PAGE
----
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Neoclassical explanations of vertical organization and performance of food Industries

  • Ronald W. Cotterill

    (The University of Connecticut, Food Marketing Policy Center, Department of Agricultural and Resource Economics, Storrs, CT 06269-4021)

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    This paper examines the exercise of market power in vertical marketing channels in a more general and novel fashion than prior research. Neoclassical models arising from the work of Adam Smith, George Stigler, Harold Demsetz, and John Spengler are presented in juxtaposition to the more commonly advanced agency theoretic explanation of vertical organization and performance. The paper develops a structural model of price transmission in a channel that has differentiated product oligopolies at two stages. Increasing concentration at successive stages creates a problem of double marginalization. Vertical trading partners reduce it by avoiding vertical Nash (arms length) pricing via the use of trade promotions and other coordination methods such as private label. Finally, the rise in retail buyer concentration, six supermarket chains now control 52.6% of supermarket sales in the U.S., portends a possible shift to the European model wherein food retailers develop and promote their own brands. [EconLit Citations: L13,Q13]. © 2001 John Wiley & Sons, Inc.

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    Article provided by John Wiley & Sons, Ltd. in its journal Agribusiness.

    Volume (Year): 17 (2001)
    Issue (Month): 1 ()
    Pages: 33-57

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    Handle: RePEc:wly:agribz:v:17:y:2001:i:1:p:33-57
    Contact details of provider: Web page: http://onlinelibrary.wiley.com/journal/10.1002/(ISSN)1520-6297

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    1. Slade, Margaret E, 1995. "Product Rivalry with Multiple Strategic Weapons: An Analysis of Price and Advertising Competition," Journal of Economics & Management Strategy, Wiley Blackwell, vol. 4(3), pages 445-76, Fall.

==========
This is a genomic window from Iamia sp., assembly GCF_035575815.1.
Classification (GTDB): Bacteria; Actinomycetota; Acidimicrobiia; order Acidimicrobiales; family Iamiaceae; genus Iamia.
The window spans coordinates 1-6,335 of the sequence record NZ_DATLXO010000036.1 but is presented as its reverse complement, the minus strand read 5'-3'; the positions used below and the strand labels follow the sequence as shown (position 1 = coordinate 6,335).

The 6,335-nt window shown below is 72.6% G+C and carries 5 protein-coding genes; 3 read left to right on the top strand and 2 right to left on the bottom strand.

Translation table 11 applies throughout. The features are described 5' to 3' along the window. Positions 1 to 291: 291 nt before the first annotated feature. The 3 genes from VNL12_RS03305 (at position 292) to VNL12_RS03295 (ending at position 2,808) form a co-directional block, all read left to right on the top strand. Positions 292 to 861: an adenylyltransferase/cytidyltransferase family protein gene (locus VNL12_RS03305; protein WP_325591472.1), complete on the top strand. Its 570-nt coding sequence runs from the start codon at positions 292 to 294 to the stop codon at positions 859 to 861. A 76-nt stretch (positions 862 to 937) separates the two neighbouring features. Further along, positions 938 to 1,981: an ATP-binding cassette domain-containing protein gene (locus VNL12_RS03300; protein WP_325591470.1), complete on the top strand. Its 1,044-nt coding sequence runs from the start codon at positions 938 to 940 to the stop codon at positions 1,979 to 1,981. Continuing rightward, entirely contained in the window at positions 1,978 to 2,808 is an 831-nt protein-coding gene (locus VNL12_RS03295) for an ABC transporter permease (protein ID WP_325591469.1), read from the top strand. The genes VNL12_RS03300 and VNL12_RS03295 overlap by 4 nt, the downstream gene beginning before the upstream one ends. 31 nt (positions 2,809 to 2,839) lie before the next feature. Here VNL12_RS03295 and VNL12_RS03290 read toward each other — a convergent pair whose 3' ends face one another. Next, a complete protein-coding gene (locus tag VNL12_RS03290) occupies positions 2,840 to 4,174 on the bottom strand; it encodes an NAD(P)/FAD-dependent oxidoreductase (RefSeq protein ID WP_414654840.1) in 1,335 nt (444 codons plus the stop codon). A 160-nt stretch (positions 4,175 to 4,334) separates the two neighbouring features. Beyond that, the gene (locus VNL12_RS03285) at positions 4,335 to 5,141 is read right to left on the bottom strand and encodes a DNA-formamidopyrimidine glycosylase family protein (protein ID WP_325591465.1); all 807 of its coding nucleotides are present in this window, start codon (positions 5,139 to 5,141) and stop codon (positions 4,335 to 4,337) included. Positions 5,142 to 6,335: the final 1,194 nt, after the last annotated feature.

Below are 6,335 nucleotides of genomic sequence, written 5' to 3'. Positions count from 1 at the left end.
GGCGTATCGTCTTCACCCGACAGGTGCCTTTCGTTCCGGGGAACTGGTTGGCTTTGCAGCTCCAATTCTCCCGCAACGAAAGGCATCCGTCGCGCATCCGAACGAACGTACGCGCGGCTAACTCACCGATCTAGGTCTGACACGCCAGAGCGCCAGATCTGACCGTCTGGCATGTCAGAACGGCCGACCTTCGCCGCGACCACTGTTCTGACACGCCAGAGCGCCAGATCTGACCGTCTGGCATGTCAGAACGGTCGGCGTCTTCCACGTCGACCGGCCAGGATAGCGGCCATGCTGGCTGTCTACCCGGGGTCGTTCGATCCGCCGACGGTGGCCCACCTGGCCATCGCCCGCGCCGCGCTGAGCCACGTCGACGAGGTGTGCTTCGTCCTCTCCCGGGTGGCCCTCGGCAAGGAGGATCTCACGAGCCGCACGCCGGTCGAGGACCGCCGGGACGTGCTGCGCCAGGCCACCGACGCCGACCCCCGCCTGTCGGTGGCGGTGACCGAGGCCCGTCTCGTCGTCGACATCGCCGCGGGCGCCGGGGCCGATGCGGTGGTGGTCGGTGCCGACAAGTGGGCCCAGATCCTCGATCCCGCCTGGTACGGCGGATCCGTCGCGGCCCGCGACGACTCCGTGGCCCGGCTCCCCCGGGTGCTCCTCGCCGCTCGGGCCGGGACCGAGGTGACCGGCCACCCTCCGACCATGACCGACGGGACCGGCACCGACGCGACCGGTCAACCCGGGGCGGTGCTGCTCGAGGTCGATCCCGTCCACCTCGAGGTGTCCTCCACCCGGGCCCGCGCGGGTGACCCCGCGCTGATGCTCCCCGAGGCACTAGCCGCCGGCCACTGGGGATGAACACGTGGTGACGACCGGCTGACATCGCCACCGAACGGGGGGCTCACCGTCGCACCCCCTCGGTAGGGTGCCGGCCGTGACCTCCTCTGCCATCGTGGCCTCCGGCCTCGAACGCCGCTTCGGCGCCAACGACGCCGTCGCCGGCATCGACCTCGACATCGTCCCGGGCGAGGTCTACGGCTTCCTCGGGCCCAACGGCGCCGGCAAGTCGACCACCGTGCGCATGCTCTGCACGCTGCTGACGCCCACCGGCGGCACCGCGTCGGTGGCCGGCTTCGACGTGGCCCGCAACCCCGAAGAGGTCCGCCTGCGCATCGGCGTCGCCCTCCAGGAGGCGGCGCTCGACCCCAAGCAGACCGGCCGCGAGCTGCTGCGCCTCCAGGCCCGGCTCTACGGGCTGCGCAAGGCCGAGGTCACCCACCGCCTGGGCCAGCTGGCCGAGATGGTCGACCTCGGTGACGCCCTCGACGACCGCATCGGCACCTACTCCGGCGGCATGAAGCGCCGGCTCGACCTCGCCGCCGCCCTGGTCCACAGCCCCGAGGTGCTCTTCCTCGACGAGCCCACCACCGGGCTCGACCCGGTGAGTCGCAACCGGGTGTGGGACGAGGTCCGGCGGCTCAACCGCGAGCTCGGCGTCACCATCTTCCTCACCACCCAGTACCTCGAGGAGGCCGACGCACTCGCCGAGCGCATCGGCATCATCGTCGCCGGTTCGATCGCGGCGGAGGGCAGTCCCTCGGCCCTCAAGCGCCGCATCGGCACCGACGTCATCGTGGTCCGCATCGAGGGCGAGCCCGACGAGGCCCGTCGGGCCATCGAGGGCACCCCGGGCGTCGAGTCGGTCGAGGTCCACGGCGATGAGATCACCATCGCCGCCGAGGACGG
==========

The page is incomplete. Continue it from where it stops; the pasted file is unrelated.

2. Jensen, Michael C, 1986. "Agency Costs of Free Cash Flow, Corporate Finance, and Takeovers," American Economic Review, American Economic Association, vol. 76(2), pages 323-29, May.
    3. Oliver Hart & Sanford Grossman, 1985. "The Costs and Benefits of Ownership: A Theory of Vertical and Lateral Integration," Working papers 372, Massachusetts Institute of Technology (MIT), Department of Economics.
    4. Cotterill, Ronald W, 1986. "Market Power in the Retail Food Industry: Evidence from Vermont," The Review of Economics and Statistics, MIT Press, vol. 68(3), pages 379-86, August.
    5. Salop, Steven C & Scheffman, David T, 1983. "Raising Rivals' Costs," American Economic Review, American Economic Association, vol. 73(2), pages 267-71, May.
    6. Ronald W. Cotterill & Andrew W. Franklin & Li Yu Ma, 1996. "Measuring Market Power Effects in Differentiated Product Industries: An Application to the Soft Drink Industry," Food Marketing Policy Center Research Reports 032, University of Connecticut, Department of Agricultural and Resource Economics, Charles J. Zwick Center for Food and Resource Policy.
    7. Joseph J. Spengler, 1950. "Vertical Integration and Antitrust Policy," Journal of Political Economy, University of Chicago Press, vol. 58, pages 347.
    8. Cotterill, Ronald W., 1994. "Scanner Data: New Opportunities For Demand And Competitive Strategy Analysis," Agricultural and Resource Economics Review, Northeastern Agricultural and Resource Economics Association, vol. 23(2), October.
    9. Ronald W. Cotterill, 1999. "Jawboning cereal: The campaign to lower cereal prices," Agribusiness, John Wiley & Sons, Ltd., vol. 15(2), pages 197-205.
    10. Cotterill, Ronald W. & Franklin, Andrew W. & Ma, Li Yu, 1996. "Measuring Market Power Effects in Differentiated Product Industries: An Application to the Soft Drink Industry," Research Reports 25229, University of Connecticut, Food Marketing Policy Center.
    11. Gerstner, Eitan & Hess, James D, 1991. "A Theory of Channel Price Promotions," American Economic Review, American Economic Association, vol. 81(4), pages 872-86, September.
    12. Cotterill, Ronald W., 1998. "Estimation of Cost Pass Through to Michigan Consumers in the ADM Price Fixing Case," Research Reports 25148, University of Connecticut, Food Marketing Policy Center.
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